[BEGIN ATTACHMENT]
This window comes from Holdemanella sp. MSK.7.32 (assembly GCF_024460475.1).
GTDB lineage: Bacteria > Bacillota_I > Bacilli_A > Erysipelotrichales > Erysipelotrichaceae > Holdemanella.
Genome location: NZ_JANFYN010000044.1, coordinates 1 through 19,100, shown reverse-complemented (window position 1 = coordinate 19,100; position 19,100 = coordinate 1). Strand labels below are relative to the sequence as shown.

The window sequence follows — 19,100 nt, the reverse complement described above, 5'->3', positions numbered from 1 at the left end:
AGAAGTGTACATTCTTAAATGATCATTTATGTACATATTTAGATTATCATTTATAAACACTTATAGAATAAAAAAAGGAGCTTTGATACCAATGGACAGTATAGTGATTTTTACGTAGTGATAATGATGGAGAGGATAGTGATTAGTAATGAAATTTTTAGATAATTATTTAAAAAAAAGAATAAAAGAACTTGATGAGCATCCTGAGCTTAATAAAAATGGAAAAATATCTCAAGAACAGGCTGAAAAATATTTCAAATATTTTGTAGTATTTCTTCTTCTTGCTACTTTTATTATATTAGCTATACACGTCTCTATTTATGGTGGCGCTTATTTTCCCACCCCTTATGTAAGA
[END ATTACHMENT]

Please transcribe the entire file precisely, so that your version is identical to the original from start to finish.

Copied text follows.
This window comes from Holdemanella sp. MSK.7.32 (assembly GCF_024460475.1).
GTDB lineage: Bacteria > Bacillota_I > Bacilli_A > Erysipelotrichales > Erysipelotrichaceae > Holdemanella.
Genome location: NZ_JANFYN010000044.1, coordinates 1 through 19,100, shown reverse-complemented (window position 1 = coordinate 19,100; position 19,100 = coordinate 1). Strand labels below are relative to the sequence as shown.

The window sequence follows — 19,100 nt, the reverse complement described above, 5'->3', positions numbered from 1 at the left end:
AGAAGTGTACATTCTTAAATGATCATTTATGTACATATTTAGATTATCATTTATAAACACTTATAGAATAAAAAAAGGAGCTTTGATACCAATGGACAGTATAGTGATTTTTACGTAGTGATAATGATGGAGAGGATAGTGATTAGTAATGAAATTTTTAGATAATTATTTAAAAAAAAGAATAAAAGAACTTGATGAGCATCCTGAGCTTAATAAAAATGGAAAAATATCTCAAGAACAGGCTGAAAAATATTTCAAATATTTTGTAGTATTTCTTCTTCTTGCTACTTTTATTATATTAGCTATACACGTCTCTATTTATGGTGGCGCTTATTTTCCCACCCCTTATGTAAGA